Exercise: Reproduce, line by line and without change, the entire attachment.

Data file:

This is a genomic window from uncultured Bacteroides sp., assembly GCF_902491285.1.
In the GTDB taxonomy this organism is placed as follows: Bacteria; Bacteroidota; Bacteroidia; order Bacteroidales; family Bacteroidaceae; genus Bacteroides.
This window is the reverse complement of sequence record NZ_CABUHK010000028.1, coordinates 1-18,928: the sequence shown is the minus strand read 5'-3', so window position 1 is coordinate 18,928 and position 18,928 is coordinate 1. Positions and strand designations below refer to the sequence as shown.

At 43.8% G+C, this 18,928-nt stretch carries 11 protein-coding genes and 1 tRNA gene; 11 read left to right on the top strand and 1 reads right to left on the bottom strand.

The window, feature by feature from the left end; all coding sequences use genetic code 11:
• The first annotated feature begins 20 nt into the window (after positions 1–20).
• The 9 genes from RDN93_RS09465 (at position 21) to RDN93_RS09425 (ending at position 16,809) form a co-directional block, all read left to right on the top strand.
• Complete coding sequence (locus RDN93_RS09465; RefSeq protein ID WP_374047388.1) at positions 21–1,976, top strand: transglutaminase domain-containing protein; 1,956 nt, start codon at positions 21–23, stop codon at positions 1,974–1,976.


This is a genomic window from uncultured Bacteroides sp., assembly GCF_902491285.1.
In the GTDB taxonomy this organism is placed as follows: Bacteria; Bacteroidota; Bacteroidia; order Bacteroidales; family Bacteroidaceae; genus Bacteroides.
This window is the reverse complement of sequence record NZ_CABUHK010000028.1, coordinates 1-18,928: the sequence shown is the minus strand read 5'-3', so window position 1 is coordinate 18,928 and position 18,928 is coordinate 1. Positions and strand designations below refer to the sequence as shown.

At 43.8% G+C, this 18,928-nt stretch carries 11 protein-coding genes and 1 tRNA gene; 11 read left to right on the top strand and 1 reads right to left on the bottom strand.

The window, feature by feature from the left end; all coding sequences use genetic code 11:
• The first annotated feature begins 20 nt into the window (after positions 1–20).
• The 9 genes from RDN93_RS09465 (at position 21) to RDN93_RS09425 (ending at position 16,809) form a co-directional block, all read left to right on the top strand.
• Complete coding sequence (locus RDN93_RS09465; RefSeq protein ID WP_374047388.1) at positions 21–1,976, top strand: transglutaminase domain-containing protein; 1,956 nt, start codon at positions 21–23, stop codon at positions 1,974–1,976.